Sometimes the process of finding these guiding questions may take the form of what I term ‘structured faffing around’ but it is no less productive as exploratory analysis for that. And knowledge of the business is key: analysis builds on the knowledge of the business and helps refine and articulate that knowledge, rather than progressing in its absence. (Handy hint: this is a key clue in gaining business buy-in to and operational stakeholder engagement for an analytics project in an organisation…).
Our application of analytics is only as good as our understanding of the arena in which it is to be applied. The better our business knowledge and the fresher our thinking, the better our hypothesis or guiding question, and the higher value the analytical effort will yield.
4. Analytical Methodologies Are Well-Developed and Software is Freely Available
It’s not only data which is freely available (refer number 2) the techniques and software with which to analyse it are also easily and freely within reach.
The analysis of mental health data was a simple regression performed in Microsoft Excel and checked, with a couple of other tests run, in freeware called Gretl. While there’s been much ink spilt lately about analytics, big data, data mining and the like – as if they were all recent developments – regression analysis itself is over 130 years old (Francis Galton first coined the phrase in 1886, utilising concepts developed in the early 1800s) and the other workhorse of analytics (optimisation techniques based on linear programming) were developed during World War 2.
Similarly, anyone with Microsoft Excel on their computer has the ability to perform a vast array of statistical or optimisation analyses, and there are powerful statistical packages (notably R and Gretl) which are available for free with large amounts of helpful documentation.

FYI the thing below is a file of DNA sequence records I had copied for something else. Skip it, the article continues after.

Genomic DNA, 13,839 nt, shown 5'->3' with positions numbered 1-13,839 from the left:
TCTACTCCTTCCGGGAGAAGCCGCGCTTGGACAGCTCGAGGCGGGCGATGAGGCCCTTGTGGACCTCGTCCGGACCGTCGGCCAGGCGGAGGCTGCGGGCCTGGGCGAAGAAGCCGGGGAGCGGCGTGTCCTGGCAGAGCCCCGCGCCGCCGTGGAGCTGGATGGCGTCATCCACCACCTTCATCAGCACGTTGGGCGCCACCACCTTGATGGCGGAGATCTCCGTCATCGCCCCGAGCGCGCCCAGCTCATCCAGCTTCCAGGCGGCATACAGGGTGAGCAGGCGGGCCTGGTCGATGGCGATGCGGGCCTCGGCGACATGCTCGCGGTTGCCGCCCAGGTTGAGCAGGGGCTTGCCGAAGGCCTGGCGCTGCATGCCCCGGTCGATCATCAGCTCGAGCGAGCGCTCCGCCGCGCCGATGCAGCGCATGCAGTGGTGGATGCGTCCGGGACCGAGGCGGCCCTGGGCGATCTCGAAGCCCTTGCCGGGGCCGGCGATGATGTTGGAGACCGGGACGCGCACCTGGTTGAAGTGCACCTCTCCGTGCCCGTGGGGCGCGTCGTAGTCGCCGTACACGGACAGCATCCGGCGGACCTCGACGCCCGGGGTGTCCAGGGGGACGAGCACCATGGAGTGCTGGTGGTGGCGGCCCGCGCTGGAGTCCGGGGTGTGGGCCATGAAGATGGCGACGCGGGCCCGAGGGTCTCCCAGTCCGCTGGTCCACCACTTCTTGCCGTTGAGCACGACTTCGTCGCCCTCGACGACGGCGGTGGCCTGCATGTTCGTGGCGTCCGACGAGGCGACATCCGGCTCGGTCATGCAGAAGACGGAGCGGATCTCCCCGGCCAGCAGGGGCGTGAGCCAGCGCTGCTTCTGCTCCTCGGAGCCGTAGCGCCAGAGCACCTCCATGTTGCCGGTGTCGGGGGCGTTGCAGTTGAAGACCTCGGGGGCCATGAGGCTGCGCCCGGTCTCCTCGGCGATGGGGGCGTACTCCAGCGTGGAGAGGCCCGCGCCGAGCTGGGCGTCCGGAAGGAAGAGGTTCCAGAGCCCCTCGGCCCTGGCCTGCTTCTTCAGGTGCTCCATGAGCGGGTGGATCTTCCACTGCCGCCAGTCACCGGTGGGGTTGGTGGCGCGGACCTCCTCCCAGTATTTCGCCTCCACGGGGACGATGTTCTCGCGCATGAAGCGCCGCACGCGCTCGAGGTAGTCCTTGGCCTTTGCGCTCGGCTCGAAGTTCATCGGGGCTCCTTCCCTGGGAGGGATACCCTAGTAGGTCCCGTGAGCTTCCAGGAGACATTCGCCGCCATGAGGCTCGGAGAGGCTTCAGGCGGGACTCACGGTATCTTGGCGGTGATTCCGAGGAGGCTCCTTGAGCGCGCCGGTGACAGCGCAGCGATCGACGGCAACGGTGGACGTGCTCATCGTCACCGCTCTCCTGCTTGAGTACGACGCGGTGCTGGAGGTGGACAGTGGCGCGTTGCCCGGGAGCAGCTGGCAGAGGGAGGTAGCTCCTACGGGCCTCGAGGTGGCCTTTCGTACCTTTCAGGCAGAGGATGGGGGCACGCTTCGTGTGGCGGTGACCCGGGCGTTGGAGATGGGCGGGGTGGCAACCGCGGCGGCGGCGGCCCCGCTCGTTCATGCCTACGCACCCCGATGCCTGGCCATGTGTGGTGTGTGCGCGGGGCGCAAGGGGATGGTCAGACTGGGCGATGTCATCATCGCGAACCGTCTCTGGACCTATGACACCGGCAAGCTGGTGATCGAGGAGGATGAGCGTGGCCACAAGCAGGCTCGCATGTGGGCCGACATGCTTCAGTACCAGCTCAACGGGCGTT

While some knowledge of stats and maths is required for these techniques to be properly applied (which is where a friendly consultant comes in…) no one can complain that there were no techniques to use, or that the kit required to perform the analysis was unavailable.
5. Analytics Doesn’t Reduce People to Numbers or Equations … Equations and Numbers Can Be Used to Improve People’s Lives
From time to time, when analytics is applied to human issues (especially in social services) you hear the complaint that ‘people are not numbers’ and ‘you can’t reduce a real human being to an equation’.
While both of those statements are true, neither means that analytics shouldn’t be applied to areas of human concern. I take issue fundamentally with any notion that social services (or any other area of human endeavour) should be out-of-bounds for informed, properly undertaken analysis.
The graph below shows the same data that was seen in the graph above, but without the line of best fit and summary diagnostics, and with each LHD identified.
The fact of the matter is that those patients with mental health issues in the LHDs in the top left hand section (circled in red) will, on average, have a rougher time of it than those in the bottom-right hand section (circled in green): they are less likely to receive post-discharge community care, and more likely to be readmitted to an acute hospital inpatient facility. A patient with a mental health issue in Penrith had 18% less chance of receiving community care than a mental health patient in Gosford, and was almost twice as likely to be readmitted to an acute psychiatric inpatient unit.
These are real health outcomes affecting real people. The math – far from reducing people to numbers or treating them as fodder for an equation – in fact creates a robust means of crystallising real peoples’ situations and managing these more effectively (eg. using increased community care to lower hospital readmissions).
Analytics is not anathema to real people and their situations – it is a powerful means of bringing those situations into sharper relief, understanding what can and can’t improve those situations, and providing greater support, and reduced pain and discomfort, for the people in those situations.
That’s a far cry from reducing real people to a number or an equation.
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You will be hearing more from me in coming months about how analytics can be powerfully applied in a range of settings to unpack and improve performance.
In the meantime, I would be delighted to assist you with this in your organisation – please contact me on 0414 383 374 or by return email and we’ll get started…
© Michael Carman 2019